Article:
I also met with people at AccessDev, an MFI network in India. Through its AmFa initiative, Access supports 110 MFIs, most of which are smaller MFIs working in remote and under-served regions.  As per Access and some of the MFIs I spoke to, smaller MFIs are finding it increasingly difficult to get fresh loan approvals.  This problem is compounded because only a few banks and development institutions such as SIDBI, FWWB, HDFC Bank and Axis Bank lend to smaller MFIs. 

 

Thus my assessment of the impact of the financial crisis at least in the Indian context is that Microfinance as a whole is likely to see lower growth and smaller MFIs will get impacted more severely than the larger MFIs.

 

On a separate note while in India, I also attended a Panel discussion where Vijay Mahajan the founder of Basix, India was a panelist. One of the points he mentioned was that MFIs are increasingly finding it difficult to raise equity. Discussions with the team at IFMR trust also gave me the same impression. MFIs need to raise equity because most banks typically lend to MFIs only if their capital adequacy ratio exceeds a certain threshold. Greater equity leads to a greater capital adequacy ratio. (Check http://www.themanagementor.com/enlightenmentorareas/finance/FIFS/CapiAdeq.htm  for a more detailed discussion on capital adequacy).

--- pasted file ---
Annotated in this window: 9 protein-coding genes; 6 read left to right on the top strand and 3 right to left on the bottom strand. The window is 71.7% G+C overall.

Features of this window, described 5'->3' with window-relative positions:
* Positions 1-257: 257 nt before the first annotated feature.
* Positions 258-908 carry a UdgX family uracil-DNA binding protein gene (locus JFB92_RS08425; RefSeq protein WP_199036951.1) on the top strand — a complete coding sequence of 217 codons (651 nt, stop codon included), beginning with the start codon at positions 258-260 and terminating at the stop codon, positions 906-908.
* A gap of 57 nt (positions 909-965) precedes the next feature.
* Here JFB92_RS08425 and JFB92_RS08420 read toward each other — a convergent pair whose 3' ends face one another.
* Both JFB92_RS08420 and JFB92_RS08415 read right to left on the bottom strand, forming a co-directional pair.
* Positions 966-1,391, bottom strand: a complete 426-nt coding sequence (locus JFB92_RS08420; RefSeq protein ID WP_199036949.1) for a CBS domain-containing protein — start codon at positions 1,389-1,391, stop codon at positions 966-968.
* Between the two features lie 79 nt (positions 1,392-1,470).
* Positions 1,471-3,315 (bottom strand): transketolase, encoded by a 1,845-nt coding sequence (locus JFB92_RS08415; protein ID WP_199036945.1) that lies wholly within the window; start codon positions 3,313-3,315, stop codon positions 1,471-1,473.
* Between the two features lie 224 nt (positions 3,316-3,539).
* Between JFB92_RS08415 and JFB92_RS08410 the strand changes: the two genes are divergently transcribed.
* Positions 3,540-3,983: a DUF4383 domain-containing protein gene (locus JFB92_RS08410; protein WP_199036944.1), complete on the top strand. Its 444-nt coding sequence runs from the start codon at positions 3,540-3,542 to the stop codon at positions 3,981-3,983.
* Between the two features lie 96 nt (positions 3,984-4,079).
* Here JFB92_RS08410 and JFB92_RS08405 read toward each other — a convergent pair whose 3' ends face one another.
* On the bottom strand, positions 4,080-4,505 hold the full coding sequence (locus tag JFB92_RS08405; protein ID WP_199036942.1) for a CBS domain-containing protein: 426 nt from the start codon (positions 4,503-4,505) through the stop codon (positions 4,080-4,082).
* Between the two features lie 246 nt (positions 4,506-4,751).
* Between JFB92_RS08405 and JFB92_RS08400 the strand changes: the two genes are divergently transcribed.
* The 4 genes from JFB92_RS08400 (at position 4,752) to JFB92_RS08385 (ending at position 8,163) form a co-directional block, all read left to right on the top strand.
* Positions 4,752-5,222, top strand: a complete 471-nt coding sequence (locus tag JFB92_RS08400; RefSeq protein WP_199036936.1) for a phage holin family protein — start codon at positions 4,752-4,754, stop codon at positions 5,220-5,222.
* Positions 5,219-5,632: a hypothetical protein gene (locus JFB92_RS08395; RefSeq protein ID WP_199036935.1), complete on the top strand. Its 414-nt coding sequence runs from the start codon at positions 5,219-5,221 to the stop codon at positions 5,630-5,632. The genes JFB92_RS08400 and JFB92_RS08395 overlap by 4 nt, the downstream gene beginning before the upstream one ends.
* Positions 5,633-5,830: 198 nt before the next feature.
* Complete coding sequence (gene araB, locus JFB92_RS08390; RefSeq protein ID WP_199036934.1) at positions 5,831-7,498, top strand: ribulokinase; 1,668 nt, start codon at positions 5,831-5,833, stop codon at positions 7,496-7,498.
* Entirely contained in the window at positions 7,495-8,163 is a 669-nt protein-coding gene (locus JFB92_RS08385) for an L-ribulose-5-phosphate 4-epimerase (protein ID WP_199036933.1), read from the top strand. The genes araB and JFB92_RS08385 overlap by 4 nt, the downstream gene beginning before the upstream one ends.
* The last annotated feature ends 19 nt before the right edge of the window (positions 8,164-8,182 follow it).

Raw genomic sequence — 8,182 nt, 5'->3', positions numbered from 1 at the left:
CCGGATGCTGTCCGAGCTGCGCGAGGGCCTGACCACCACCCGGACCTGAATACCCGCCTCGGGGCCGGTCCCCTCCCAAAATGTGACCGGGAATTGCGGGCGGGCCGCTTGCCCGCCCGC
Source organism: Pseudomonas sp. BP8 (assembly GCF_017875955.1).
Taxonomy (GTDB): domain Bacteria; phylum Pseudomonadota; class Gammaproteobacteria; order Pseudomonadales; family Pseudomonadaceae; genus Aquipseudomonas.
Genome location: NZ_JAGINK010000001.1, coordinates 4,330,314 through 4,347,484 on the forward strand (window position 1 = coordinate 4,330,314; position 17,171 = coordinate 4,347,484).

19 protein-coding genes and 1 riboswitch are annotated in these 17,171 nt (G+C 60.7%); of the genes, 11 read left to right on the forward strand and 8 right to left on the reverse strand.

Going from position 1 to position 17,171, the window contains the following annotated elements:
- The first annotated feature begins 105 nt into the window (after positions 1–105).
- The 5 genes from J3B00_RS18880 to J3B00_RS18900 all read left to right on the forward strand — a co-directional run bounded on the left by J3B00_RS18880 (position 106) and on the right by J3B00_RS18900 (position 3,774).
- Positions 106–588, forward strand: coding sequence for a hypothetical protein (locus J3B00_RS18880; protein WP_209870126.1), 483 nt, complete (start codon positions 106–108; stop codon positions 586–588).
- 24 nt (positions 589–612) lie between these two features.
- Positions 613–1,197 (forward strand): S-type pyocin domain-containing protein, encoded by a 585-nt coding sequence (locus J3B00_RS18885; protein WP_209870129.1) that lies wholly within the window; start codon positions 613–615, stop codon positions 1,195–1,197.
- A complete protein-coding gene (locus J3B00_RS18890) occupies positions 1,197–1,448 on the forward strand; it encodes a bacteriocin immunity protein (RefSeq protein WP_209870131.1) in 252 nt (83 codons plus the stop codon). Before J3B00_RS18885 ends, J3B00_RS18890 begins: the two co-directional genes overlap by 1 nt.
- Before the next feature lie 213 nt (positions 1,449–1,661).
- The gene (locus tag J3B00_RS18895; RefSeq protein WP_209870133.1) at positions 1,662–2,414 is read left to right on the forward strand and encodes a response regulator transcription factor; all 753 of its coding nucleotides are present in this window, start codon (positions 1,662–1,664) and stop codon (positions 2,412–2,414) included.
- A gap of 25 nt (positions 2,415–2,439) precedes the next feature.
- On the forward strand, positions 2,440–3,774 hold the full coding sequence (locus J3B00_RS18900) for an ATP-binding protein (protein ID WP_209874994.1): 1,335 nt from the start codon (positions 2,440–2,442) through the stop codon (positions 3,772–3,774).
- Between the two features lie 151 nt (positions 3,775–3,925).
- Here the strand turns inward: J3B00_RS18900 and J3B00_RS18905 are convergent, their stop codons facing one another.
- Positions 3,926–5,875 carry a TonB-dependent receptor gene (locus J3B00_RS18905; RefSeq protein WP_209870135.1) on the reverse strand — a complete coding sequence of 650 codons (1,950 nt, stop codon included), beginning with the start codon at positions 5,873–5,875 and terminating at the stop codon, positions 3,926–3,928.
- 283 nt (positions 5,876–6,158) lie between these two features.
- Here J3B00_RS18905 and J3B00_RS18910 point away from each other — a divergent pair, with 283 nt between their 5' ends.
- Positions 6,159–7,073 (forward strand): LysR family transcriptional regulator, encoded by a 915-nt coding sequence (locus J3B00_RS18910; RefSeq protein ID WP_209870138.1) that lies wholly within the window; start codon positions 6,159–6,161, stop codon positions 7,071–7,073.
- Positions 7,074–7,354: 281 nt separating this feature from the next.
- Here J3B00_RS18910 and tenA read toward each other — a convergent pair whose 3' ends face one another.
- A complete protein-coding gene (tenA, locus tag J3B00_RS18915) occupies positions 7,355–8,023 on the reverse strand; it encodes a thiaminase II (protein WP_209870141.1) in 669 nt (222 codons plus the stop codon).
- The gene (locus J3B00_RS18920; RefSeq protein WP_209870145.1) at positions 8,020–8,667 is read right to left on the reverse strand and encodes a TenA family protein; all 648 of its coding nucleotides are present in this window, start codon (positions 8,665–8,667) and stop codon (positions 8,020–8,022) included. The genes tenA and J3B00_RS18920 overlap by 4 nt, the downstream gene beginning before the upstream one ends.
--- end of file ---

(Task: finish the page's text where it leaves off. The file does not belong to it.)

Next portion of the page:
Typical investors in equity include microfinance focused funds like Unitus, foundations like the Michael and Susan Dell foundation, private equity and venture capital firms. I think equity investors are increasingly finding it difficult to raise funds from their investors because of the global financial crisis. If MFIs are unable to raise equity then in due course they will find it increasingly difficult to raise debt from commercial banks and serve their clients.

 

Given these trying times, I think it is all the more reason that the community at large should increase the support for microfinance and help MFIs and poor entrepreneurs tide over this crisis.